Video / Audio  Daniel Carey

Full Title: Fire, Water, Moon: Supplemental Seasons in a Time without Season. If the Anthropocene names the geological epoch defined by the radically destabilizing effects of human activity on geophysical processes, this talk asks about the continued relevance of other, relatively unchanged seasonal cycles and patterns of fluctuating intensities and regulated dearth and abundance (both cultural and geophysical). According to recent work on the Anthropocene, petro-extraction economies have messed up our relationship to the sun by liberating capital from dependence on the “yield of present photosynthesis” (Andreas Malm). At a time when climate scientists are declaring the end of “seasonality,” and when technology appears to have caught up with lyric’s power to expand and compress, accelerate and distort the diurnal rhythms determined by the earth’s relation to the sun, I turn toward the moon and the micro-seasons afforded by its monthly cycles as well as to other comparably stable, cultural modes of distributing abundance and scarcity across time. What is to be gained by opening up the concept of seasonality to these pluralizing, supplemental seasons within seasons, and what healing powers might they still afford?

Full Title: Beyond Mindfulness: Buddhism and Health in Historical Perspective As a set of disciplines, the humanities face the challenge of how to write about embodied experiences that resist easy verbal categorization such as illness, pain, and healing. The recent emergence of interdisciplinary frameworks such as narrative medicine goes some way to address these challenges. Yet conceptualizing a field of medical humanities also offers a broader umbrella under which to study the influence of medico-scientific ideas and practices on society. Whether by incorporating material culture such as medical artefacts, performing symptomatic readings of poems and novels, or excavating the implicit medical assumptions underlying auditory cultures, the approaches that emerge from a historiographical or interpretive framework are different from those coming from the physician’s black bag.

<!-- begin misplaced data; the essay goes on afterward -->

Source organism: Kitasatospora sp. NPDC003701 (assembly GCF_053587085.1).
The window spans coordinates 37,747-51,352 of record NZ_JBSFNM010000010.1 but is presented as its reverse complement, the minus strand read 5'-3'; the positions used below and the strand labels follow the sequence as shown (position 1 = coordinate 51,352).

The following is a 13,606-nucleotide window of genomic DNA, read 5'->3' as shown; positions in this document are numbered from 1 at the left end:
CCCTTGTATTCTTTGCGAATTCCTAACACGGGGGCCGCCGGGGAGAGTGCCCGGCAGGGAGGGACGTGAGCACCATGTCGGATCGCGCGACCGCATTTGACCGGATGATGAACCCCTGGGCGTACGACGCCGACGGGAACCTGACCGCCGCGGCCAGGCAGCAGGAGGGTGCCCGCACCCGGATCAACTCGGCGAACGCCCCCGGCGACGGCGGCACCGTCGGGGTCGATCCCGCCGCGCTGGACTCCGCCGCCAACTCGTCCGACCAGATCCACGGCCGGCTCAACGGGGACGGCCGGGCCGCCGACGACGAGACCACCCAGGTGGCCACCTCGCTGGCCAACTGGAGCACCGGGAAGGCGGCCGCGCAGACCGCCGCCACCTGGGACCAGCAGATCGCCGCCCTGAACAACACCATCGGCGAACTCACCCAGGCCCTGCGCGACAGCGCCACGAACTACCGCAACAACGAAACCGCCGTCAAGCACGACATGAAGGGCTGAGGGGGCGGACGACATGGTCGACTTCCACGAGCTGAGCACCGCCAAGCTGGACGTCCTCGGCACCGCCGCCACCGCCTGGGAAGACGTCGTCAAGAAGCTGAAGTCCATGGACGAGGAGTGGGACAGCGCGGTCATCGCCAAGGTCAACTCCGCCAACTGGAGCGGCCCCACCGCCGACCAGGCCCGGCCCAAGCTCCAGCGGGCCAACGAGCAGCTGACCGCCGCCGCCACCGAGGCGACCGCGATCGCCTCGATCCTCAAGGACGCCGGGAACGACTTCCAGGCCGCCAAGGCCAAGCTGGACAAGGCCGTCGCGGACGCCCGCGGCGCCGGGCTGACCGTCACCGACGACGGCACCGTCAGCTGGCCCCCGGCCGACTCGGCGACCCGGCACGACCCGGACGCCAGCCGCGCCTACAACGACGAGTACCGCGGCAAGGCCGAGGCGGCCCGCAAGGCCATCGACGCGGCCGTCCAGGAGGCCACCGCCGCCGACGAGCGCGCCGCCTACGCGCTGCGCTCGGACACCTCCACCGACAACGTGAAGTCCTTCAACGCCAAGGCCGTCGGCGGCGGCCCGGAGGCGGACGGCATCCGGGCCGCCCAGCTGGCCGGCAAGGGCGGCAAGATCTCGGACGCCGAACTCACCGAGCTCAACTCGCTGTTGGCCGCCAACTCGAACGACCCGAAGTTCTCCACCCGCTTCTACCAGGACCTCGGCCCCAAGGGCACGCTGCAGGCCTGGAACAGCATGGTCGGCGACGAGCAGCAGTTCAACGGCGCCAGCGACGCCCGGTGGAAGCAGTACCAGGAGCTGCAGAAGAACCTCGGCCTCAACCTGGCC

Full Title: Beyond Mindfulness: Buddhism and Health in Historical Perspective As a set of disciplines, the humanities face the challenge of how to write about embodied experiences that resist easy verbal categorization such as illness, pain, and healing. The recent emergence of interdisciplinary frameworks such as narrative medicine goes some way to address these challenges. Yet conceptualizing a field of medical humanities also offers a broader umbrella under which to study the influence of medico-scientific ideas and practices on society. Whether by incorporating material culture such as medical artefacts, performing symptomatic readings of poems and novels, or excavating the implicit medical assumptions underlying auditory cultures, the approaches that emerge from a historiographical or interpretive framework are different from those coming from the physician’s black bag.

Full title: The Whiteness of Bones: the Emergence of the Human Skeleton as a Commodity, 1500-1800 The human skeleton became an object—scientific, natural, artistic, and artisanal—in the period between the late 15th century and the late 18th century. While retaining its symbolic value, in this period the skeleton became essential both to anatomists and to artists as the bedrock of the human form. As a valued commodity, skeletons were bought and sold, and entered public and private collections. Anatomical manuals included instructions on their crafting. This talk will examine who owned skeletons, who used them, and who made them, and the fact that their origins as dead humans remained curiously unexpressed.

Full title: The Whiteness of Bones: the Emergence of the Human Skeleton as a Commodity, 1500-1800 The human skeleton became an object—scientific, natural, artistic, and artisanal—in the period between the late 15th century and the late 18th century. While retaining its symbolic value, in this period the skeleton became essential both to anatomists and to artists as the bedrock of the human form. As a valued commodity, skeletons were bought and sold, and entered public and private collections. Anatomical manuals included instructions on their crafting. This talk will examine who owned skeletons, who used them, and who made them, and the fact that their origins as dead humans remained curiously unexpressed.

"Religion, Capitalism, and the Rural White Working Class" with Jarod Roll, “Make Believe: White Workers and the Elusive Promise of Capitalism, " Molly Worthen,“Theologies of Evangelical Trumpism" and Whitney Dow, "The Whiteness Project"

"Religion, Capitalism, and the Rural White Working Class" with Jarod Roll, “Make Believe: White Workers and the Elusive Promise of Capitalism," Molly Worthen,“Theologies of Evangelical Trumpism," and Whitney Dow, "The Whiteness Project"

Highlights of “Ethnicity, Nationalism, and Democratic Futures” with Maria Abascal, “Anxiety and Backlash to the Changing Face of America (And What We Can Do About It), " Andreas Wimmer, “Ethnic Diversity, Nationalism, and Democracy, " Bruce Western, "Race and Citizenship in the Era of Mass Incarceration" and moderated by Jürgen Barkhoff